Anyone who thought email was yesterday’s news might want to think again. By 2019 there will be an estimated three billion email users across the world. That’s a third of the global population. And all those busy people will send and receive around 246 billion emails every day.
One hundred thirty billion of those emails will be business related. The average business user will send and receive around 126 emails daily. Unfortunately, we can also expect a corresponding rise in spam. The move towards online business and popularity of social media are just two factors driving this growth in email usage according to the Radicati Group, a technology market research firm.
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The undiminished popularity of email does have a downside. A Ponemon Institute research report found that 61 per cent of employees confessed to sending unencrypted emails, forwarded confidential files and sensitive documents to the wrong people, and used personal file-sharing apps in the workplace. Something like 75 per cent of large organisations suffered a staff-related data breach in 2015 according to a UK government survey. A severe data breach is now estimated to cost larger businesses (over 500 employees) between £1.46 million and £3.14 million. The direct and indirect costs of a data breach on smaller firms are comparable to bigger organisations. However, smaller firms might not survive the subsequent fallout of reputational damage and lost business.
North Somerset Council was hit by a £60,000 penalty after five emails were sent to the wrong NHS employee. Some of the emails sent contained highly confidential information. Another council employee sent unencrypted email to the wrong person. Even after being informed of the error, the council employee continued emailing this individual. The Information Commissioner’s Office (ICO) found the Council had failed to train staff on data protection, and recommended they adopt encryption when sending information electronically.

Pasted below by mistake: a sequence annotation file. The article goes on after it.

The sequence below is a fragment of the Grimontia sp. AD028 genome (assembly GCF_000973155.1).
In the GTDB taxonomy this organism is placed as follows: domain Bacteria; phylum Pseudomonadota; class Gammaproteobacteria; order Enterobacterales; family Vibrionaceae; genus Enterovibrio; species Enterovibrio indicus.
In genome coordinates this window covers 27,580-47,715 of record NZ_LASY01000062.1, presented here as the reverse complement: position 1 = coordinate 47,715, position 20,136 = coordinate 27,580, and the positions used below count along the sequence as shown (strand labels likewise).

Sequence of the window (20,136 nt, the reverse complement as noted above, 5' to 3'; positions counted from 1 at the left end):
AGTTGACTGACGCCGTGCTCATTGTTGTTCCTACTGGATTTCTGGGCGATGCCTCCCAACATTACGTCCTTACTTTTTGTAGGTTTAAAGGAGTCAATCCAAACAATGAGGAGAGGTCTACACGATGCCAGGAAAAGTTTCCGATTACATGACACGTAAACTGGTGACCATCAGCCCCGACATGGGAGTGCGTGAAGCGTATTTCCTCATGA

Who cares about data security?
Interestingly, perceptions and attitudes towards a company’s information security differ among members of staff. Senior managers have a tendency to overestimate the quality of their security provision, for example. Ordinary members of staff often think of data security as an IT issue, and nothing to do with them. Many managers also underestimate the dangers posed by negligent insiders versus external cyber-attackers. Research by Absolute found that Millennials (people born between the 1980s and 2000) represent the greatest threat to corporate data security. Sixty-four per cent of Millennials use work devices for personal use, and 35 per cent modify the settings to please themselves. They probably do this because 27 per cent of them admit to viewing unsafe content. Most worryingly, 25 per cent of Millennials believe they compromise IT security but just don’t care.
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There are a number of different options when it comes to protecting your corporate data from negligent insiders. You could switch to encrypted email. Outlook offers email encryption for single or all outgoing messages. Encryption covers any email attachments too. Depending on your use case, you might decide that you need to buy dedicated email encryption software from someone like DataMotion, Trend Micro or Symantec. Secure email will certainly lessen your company’s data vulnerability. However, email isn’t the ideal solution when you want to send large files.
File sync and share
File sync and share applications, such as Dropbox, Google Drive and Microsoft OneDrive have become incredibly popular alternatives to email for file sharing. Most company IT departments impose file size restrictions on email attachments. A fear of computer viruses means some companies block incoming emails with attachments. Although levels of spam have decreased a little in recent years, it still accounts for 56 per cent of all email traffic world-wide according to the statistics portal Statista. Spam isn’t going away anytime soon.